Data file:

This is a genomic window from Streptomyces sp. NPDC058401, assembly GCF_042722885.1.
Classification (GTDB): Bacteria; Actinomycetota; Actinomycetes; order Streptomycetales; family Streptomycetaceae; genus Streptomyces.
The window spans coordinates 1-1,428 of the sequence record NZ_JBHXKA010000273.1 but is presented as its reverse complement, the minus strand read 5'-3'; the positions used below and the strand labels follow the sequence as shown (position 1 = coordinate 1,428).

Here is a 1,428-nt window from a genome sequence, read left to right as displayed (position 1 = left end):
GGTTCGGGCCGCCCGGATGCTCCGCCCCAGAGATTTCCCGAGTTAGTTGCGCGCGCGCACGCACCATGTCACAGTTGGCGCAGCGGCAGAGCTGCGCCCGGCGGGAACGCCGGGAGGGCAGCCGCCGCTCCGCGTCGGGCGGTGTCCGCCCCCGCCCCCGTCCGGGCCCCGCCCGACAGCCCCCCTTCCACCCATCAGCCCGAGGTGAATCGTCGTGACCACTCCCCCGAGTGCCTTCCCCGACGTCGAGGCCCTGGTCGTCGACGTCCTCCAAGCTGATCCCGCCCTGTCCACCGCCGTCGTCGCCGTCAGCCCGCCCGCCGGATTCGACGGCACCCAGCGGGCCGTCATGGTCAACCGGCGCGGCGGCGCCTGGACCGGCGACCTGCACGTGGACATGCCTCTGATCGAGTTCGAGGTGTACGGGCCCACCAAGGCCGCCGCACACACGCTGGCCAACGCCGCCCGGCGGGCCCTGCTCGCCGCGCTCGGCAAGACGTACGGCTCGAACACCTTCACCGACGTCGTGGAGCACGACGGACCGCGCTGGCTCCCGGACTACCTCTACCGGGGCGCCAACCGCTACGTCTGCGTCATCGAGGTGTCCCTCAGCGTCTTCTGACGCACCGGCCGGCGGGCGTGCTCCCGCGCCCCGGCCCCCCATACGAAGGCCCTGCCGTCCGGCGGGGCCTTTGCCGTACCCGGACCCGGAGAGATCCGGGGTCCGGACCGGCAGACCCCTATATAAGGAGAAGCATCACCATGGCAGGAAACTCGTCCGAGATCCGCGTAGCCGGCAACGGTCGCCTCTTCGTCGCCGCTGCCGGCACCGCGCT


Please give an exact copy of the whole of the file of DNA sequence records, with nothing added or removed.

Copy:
This is a genomic window from Streptomyces sp. NPDC058401, assembly GCF_042722885.1.
Classification (GTDB): Bacteria; Actinomycetota; Actinomycetes; order Streptomycetales; family Streptomycetaceae; genus Streptomyces.
The window spans coordinates 1-1,428 of the sequence record NZ_JBHXKA010000273.1 but is presented as its reverse complement, the minus strand read 5'-3'; the positions used below and the strand labels follow the sequence as shown (position 1 = coordinate 1,428).

Here is a 1,428-nt window from a genome sequence, read left to right as displayed (position 1 = left end):
GGTTCGGGCCGCCCGGATGCTCCGCCCCAGAGATTTCCCGAGTTAGTTGCGCGCGCGCACGCACCATGTCACAGTTGGCGCAGCGGCAGAGCTGCGCCCGGCGGGAACGCCGGGAGGGCAGCCGCCGCTCCGCGTCGGGCGGTGTCCGCCCCCGCCCCCGTCCGGGCCCCGCCCGACAGCCCCCCTTCCACCCATCAGCCCGAGGTGAATCGTCGTGACCACTCCCCCGAGTGCCTTCCCCGACGTCGAGGCCCTGGTCGTCGACGTCCTCCAAGCTGATCCCGCCCTGTCCACCGCCGTCGTCGCCGTCAGCCCGCCCGCCGGATTCGACGGCACCCAGCGGGCCGTCATGGTCAACCGGCGCGGCGGCGCCTGGACCGGCGACCTGCACGTGGACATGCCTCTGATCGAGTTCGAGGTGTACGGGCCCACCAAGGCCGCCGCACACACGCTGGCCAACGCCGCCCGGCGGGCCCTGCTCGCCGCGCTCGGCAAGACGTACGGCTCGAACACCTTCACCGACGTCGTGGAGCACGACGGACCGCGCTGGCTCCCGGACTACCTCTACCGGGGCGCCAACCGCTACGTCTGCGTCATCGAGGTGTCCCTCAGCGTCTTCTGACGCACCGGCCGGCGGGCGTGCTCCCGCGCCCCGGCCCCCCATACGAAGGCCCTGCCGTCCGGCGGGGCCTTTGCCGTACCCGGACCCGGAGAGATCCGGGGTCCGGACCGGCAGACCCCTATATAAGGAGAAGCATCACCATGGCAGGAAACTCGTCCGAGATCCGCGTAGCCGGCAACGGTCGCCTCTTCGTCGCCGCTGCCGGCACCGCGCT